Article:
Lenard Lakofka

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Lenard "Len" Lakofka (born in 1944) is an American writer of material for the fantasy role-playing game Dungeons & Dragons. He was an influential voice in the development of the game,[1] as well as the author of what has been called one of the greatest D&D adventures ever written. Although he was never a member of the staff at TSR, the company that published the game of Dungeons & Dragons, Lakofka was one of the playtesters of the new game as it was being developed, edited early manuscripts, wrote a widely read monthly magazine column about D&D, and his home campaign setting of the Lendore Isles was incorporated into Gary Gygax's World of Greyhawk Fantasy Game Setting. TSR commissioned three D&D adventures from Lakofka, but only published two of them before Lakofka's friend Gygax was ousted from TSR in 1985. The third module was not released until 1999, after TSR was taken over by Wizards of the Coast. Lakofka continued to write sequels to the first three adventures, and a fourth module in the series was released on-line by Dragonsfoot.org in 2010, with the fifth module planned for an on-line release in 2011.

Before D&D[edit]

While living in Chicago in the 1960s, Len Lakofka became involved in wargames, including Avalon Hill's Diplomacy.[2] His increasing interest in Diplomacy led him to join the International Federation of Wargamers, and through the IFW met its vice-president, game designer Gary Gygax. In 1968, Gary Gygax convinced the IFW to organize a one-day convention called Gen Con at the Horticultural Hall in Lake Geneva WI. Lakofka was by this time president of the IFW,[3] and travelled to Lake Geneva to help set up, run events and clean up. At the end of the day, before taking down his sand table and locking up the Hall, Gygax introduced a new set of miniatures rules to Lakofka and a few others.[2] Those rules would subsequently be published as Chainmail, a precursor to D&D.[4]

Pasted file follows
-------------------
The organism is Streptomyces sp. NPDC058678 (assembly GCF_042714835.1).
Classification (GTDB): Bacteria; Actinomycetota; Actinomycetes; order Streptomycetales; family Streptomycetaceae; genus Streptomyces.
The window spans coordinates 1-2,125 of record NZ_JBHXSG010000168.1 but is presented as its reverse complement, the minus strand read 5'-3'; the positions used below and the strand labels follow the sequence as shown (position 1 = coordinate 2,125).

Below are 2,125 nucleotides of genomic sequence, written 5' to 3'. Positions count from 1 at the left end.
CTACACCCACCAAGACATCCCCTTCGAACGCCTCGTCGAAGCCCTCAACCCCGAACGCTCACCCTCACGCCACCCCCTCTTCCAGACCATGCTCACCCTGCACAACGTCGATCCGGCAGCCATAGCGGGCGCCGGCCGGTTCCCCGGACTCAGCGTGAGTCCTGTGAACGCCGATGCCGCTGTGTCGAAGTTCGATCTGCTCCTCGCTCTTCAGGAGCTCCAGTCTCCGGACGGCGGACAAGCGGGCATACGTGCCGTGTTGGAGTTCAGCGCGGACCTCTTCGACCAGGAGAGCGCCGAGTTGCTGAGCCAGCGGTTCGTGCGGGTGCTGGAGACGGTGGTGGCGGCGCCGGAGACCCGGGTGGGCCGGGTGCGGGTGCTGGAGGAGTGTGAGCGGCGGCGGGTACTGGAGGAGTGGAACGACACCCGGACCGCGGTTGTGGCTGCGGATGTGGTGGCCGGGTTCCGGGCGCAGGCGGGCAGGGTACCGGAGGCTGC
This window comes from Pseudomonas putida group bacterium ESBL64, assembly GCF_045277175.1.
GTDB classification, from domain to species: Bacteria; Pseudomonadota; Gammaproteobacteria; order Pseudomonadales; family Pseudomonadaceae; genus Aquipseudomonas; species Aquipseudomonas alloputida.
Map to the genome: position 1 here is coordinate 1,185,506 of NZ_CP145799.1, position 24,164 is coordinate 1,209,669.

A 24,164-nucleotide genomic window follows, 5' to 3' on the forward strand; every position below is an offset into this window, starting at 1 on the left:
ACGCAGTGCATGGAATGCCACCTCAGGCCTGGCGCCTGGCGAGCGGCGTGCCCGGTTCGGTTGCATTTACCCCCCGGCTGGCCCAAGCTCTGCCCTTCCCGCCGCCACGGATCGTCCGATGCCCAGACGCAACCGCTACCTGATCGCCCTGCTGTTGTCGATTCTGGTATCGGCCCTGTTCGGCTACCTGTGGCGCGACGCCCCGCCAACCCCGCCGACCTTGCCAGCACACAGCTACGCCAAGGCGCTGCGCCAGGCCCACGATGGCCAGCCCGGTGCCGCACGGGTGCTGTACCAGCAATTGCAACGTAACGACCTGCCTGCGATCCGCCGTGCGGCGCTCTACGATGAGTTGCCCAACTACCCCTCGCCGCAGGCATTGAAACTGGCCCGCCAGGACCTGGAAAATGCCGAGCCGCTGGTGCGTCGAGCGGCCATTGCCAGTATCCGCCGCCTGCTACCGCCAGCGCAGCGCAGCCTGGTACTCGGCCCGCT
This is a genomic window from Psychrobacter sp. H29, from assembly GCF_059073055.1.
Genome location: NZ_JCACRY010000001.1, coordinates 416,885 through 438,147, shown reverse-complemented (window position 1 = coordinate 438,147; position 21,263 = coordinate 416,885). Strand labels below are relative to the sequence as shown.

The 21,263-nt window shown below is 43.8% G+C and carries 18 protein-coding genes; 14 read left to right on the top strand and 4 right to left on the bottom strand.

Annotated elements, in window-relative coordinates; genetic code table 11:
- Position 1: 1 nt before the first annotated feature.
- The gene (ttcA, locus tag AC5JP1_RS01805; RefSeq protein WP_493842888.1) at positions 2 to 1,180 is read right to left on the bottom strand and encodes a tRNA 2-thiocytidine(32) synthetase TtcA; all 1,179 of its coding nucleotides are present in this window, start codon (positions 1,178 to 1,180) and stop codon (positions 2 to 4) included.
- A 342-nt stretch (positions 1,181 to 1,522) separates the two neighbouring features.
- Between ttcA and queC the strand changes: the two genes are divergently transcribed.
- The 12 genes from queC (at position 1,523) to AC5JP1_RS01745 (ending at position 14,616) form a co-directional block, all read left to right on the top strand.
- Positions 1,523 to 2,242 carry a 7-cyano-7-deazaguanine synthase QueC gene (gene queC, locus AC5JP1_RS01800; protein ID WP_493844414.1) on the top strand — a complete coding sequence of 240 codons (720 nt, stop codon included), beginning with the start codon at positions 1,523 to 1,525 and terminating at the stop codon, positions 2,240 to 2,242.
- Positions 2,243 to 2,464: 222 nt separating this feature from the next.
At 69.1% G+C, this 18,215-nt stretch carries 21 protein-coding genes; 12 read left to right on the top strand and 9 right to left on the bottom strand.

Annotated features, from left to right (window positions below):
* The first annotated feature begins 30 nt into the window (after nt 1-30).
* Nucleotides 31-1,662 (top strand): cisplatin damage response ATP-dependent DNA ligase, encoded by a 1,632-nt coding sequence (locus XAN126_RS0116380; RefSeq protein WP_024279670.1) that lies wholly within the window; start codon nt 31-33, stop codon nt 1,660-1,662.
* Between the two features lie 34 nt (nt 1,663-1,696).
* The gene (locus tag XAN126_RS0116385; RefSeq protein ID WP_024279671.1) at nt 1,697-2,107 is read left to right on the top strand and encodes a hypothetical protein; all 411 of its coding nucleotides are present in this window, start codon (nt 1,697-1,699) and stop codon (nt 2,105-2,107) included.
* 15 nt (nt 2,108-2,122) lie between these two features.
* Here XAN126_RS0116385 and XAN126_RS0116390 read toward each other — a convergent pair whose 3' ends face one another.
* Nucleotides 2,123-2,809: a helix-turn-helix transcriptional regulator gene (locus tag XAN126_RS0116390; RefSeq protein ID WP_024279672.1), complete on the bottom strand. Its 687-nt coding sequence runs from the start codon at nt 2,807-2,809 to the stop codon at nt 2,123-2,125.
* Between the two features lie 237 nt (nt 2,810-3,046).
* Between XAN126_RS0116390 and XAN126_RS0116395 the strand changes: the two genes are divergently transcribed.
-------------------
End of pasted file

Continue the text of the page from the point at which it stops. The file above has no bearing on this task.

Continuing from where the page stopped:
Back in Chicago in 1969, Lakofka wrote the first issue[5] of his own "Dippy 'zine"—a fanzine devoted to Diplomacy—titled Liaisons Dangereuses.[2] He would eventually publish 81 issues over the next 8 years.[6] In 1969, he also was the organizer of Gen Con II.[1]

Involvement with Dungeons & Dragons[edit]

In 1972, Gary Gygax and Dave Arneson began to co-develop a new role-playing game, which eventually led to the formation of Tactical Studies Rules (TSR) and the release of the first boxed sets of Dungeons & Dragons. Lakofka was frequently a playtester as the rules were developed,[1] and advised Gygax on rules he felt were unbalanced.[7] Shortly after D&D was published in 1975, articles about D&D began to appear in his Dippy 'zine Liaisons Dangereuses.[8] Although the names of both Lakofka and Gygax appeared in the articles' bylines, all of the articles were written by Lakofka alone—he added Gygax's name in order to preserve Gygax's copyright on D&D.[2] Some of these articles were almost immediately republished in the new magazine The Dragon.[2] Lakofka started playing D&D in Chicago, using a player character named Leomund. He also created a D&D campaign world called Lendore Isle.

Although Lakofka was not a member of the TSR staff, as the rules for Advanced Dungeons & Dragons (AD&D) were being developed, Gygax passed Lakofka copies of the manuscripts for both the Players Handbook and the Dungeon Master's Guide. Lakofka edited the manuscripts, and also contributed material to both books.[7] After the rule books for AD&D were published, he created additional spells, magic items and monsters, which were subsequently published in Dragon.[1] He also wrote several more articles about AD&D in Dragon, and continued to help organize and run Diplomacy and AD&D events at Gen Con, which was now owned by TSR, Inc.